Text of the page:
The history of tarot cards is somewhat mysterious. There have been many papers and books written on the topic, and not everyone agrees about where the art of tarot began. There is probably some truth in all of the theories since tarot cards seem to have a worldwide appeal. It stands to reason that perhaps many cultures played a part in their creation.
The Origin of Tarot Cards
Playing cards were invented by China in the late 1300s, and this could be why there are those who feel that this is where the history of tarot cards began. Fifty years prior to the development of tarot cards, these playing cards were introduced to Europeans by Islam, possibly by Muslim Spain. The Europeans adapted the Islamic Mamluck cards. The suits in the adapted decks were cups, swords, coins and polo sticks. The court cards consisted of a king and two other male underlings.
Physical evidence of early tarot cards comes from the country of Italy in the 15th century. The cards appear to have come into existence around the year 1430, give or take a decade. These cards were originally used to play a card game that is similar to Bridge, and is still a popular card game in Europe today.
The two early Italian tarot decks that still exist today are the "Charles IV" deck and the "Visconti-Sforza" deck.
The Word "Tarot"
The word tarot is French in origin. The early names for these cards come from Italy. The cards were first called carte da trionfi which mean "cards of the triumphs". Approximately 100 years after the cards came into existence, people began to distinguish these cards from other games of trumps that used ordinary playing cards. The German word for these cards is tarock.
The History of Tarot Cards as Divination Tools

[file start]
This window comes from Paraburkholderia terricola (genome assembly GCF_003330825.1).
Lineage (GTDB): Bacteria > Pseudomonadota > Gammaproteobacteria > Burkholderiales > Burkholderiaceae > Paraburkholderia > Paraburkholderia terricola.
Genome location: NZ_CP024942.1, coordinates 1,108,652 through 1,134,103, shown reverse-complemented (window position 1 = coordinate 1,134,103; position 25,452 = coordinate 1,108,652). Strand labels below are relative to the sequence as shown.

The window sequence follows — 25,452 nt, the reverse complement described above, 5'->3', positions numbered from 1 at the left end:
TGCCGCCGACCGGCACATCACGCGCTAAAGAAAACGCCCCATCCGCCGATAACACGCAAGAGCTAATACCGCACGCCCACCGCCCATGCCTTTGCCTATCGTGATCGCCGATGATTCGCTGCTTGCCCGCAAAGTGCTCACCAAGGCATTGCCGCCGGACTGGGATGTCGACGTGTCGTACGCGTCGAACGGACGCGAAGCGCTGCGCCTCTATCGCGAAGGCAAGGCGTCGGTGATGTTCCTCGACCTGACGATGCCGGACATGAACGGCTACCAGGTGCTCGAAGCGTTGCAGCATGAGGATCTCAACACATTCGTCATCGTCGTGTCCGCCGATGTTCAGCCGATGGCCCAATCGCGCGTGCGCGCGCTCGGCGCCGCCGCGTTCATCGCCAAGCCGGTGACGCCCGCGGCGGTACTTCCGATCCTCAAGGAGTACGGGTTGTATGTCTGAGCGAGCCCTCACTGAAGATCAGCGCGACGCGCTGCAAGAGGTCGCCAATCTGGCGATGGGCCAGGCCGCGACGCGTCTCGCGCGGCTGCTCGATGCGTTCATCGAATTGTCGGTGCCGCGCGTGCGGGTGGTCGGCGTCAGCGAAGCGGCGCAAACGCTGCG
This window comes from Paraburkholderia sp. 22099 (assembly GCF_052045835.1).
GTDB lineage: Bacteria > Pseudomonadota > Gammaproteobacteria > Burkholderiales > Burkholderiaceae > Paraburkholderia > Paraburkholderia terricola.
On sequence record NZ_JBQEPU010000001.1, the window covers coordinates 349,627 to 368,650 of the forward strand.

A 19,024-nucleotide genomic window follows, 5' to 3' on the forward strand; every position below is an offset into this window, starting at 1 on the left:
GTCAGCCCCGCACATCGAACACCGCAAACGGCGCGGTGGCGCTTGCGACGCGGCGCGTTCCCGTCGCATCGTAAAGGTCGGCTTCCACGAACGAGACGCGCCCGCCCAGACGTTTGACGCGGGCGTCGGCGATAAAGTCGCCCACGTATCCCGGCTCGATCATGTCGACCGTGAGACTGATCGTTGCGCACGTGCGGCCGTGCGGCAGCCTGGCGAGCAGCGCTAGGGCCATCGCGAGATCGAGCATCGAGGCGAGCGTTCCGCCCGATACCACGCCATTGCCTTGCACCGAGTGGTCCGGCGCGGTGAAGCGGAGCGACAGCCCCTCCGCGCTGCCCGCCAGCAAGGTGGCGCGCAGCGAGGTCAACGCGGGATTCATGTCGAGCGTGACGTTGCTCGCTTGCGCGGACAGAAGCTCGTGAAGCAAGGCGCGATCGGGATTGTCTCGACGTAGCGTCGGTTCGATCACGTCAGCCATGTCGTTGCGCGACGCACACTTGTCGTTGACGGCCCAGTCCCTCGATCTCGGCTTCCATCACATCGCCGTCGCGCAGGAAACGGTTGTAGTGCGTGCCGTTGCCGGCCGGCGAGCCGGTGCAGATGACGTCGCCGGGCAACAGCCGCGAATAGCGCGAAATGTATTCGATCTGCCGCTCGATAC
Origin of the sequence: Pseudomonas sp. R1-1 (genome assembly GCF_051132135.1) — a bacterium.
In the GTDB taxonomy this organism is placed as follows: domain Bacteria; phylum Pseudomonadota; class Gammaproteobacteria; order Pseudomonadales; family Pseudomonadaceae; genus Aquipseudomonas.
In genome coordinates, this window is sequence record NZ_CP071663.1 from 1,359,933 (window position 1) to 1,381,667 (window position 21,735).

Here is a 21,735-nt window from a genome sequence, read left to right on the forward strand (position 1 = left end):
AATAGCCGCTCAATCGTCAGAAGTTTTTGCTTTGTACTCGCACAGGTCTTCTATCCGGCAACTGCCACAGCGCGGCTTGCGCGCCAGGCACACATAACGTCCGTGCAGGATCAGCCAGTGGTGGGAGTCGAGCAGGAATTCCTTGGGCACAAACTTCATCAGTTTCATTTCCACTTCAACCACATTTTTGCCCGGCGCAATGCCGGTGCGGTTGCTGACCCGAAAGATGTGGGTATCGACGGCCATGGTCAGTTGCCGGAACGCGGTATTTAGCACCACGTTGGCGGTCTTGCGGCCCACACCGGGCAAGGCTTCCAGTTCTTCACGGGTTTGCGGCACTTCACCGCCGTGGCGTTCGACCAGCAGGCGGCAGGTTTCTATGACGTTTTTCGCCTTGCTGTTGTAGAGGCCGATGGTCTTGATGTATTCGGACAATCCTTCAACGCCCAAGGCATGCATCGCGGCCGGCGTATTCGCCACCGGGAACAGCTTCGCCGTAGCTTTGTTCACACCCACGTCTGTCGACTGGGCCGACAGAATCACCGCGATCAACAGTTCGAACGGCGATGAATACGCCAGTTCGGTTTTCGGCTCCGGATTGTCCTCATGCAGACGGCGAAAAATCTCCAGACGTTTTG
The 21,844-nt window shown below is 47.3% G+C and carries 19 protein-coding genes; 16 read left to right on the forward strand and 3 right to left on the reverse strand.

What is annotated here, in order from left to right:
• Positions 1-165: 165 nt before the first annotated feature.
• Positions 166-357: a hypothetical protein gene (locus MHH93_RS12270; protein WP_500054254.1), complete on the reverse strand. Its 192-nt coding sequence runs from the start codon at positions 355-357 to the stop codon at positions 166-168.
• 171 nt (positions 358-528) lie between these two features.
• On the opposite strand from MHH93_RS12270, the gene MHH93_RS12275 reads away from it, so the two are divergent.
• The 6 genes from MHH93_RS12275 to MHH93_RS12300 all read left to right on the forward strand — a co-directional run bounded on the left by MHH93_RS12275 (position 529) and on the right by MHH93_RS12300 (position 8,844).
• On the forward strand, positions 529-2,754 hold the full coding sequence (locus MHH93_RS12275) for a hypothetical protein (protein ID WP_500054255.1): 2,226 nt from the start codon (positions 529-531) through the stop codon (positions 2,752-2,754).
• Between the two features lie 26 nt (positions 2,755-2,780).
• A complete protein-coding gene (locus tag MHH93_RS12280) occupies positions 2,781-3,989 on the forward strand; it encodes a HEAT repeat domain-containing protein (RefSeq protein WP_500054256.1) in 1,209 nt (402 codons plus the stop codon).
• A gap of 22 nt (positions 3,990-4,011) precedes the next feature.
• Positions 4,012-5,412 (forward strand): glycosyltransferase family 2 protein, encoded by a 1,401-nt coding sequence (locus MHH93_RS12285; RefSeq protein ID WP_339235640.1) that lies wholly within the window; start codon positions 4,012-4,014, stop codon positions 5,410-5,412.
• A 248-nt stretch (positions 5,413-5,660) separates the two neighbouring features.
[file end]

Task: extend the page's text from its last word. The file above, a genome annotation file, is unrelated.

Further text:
There is no clear evidence that tarot cards were invented for the purpose of divination. The practice appears to have evolved over time.
Art Imitating Life
Poets of the Renaissance used the names of the trump cards to write verses called tarocchi appropriati. The flattering poems were used to describe personality characteristics, and one verse from 1527 describes the fate of the poem's main protagonist.
Appearance in Court
Trial records from a hearing held in Venice in 1589 makes mention of tarot cards being associated with witchcraft. This first recorded accusation occurred 150 years after tarot cards were created. There are no subsequent documents with similar claims until the late 18th century.
It's All in the Cards
Regular playing cards were used as divinations tools as early as 1487, so it is likely that tarot cards were used for this purpose as well.
In the 1700s, divinatory definitions were assigned to the cards in Bologna. In the late 1700s beginning with Etteilla's deck, tarot card designs began to evolve with more esoteric meanings and divinatory designs.
The first occult writers to discuss the tarot were Antoine Court de Gébelin and the Comte de Mellet in 1781. For the first 350 years of its history, the tarot was not mentioned in any of the many books on occult or magical philosophy. Following 1781, occult interest in tarot blossomed and the tarot then became an integral part of occult philosophy.
This article is an overview of the history of tarot cards. There are many interesting books written on this subject. Many publications about tarot history have differing viewpoints and information. A few interesting books on tarot history are:
- The Tarot: History, Mystery, and Lore by Cynthia Giles: The author of this book traces the history and legend of the cards from their first mention in 1450 to modern times.
- History of the Occult Tarot by Michael Dummett: This book outlines the importance of occult tarot in modern society. It goes back to the beginning of its influence and brings the reader up to date with the rest of the story that continues today.
- The Tarot: History, symbolism, and Divination by Robert Place: This author gives a historically grounded work about the origins of tarot while addressing the mystical quality of tarot cards.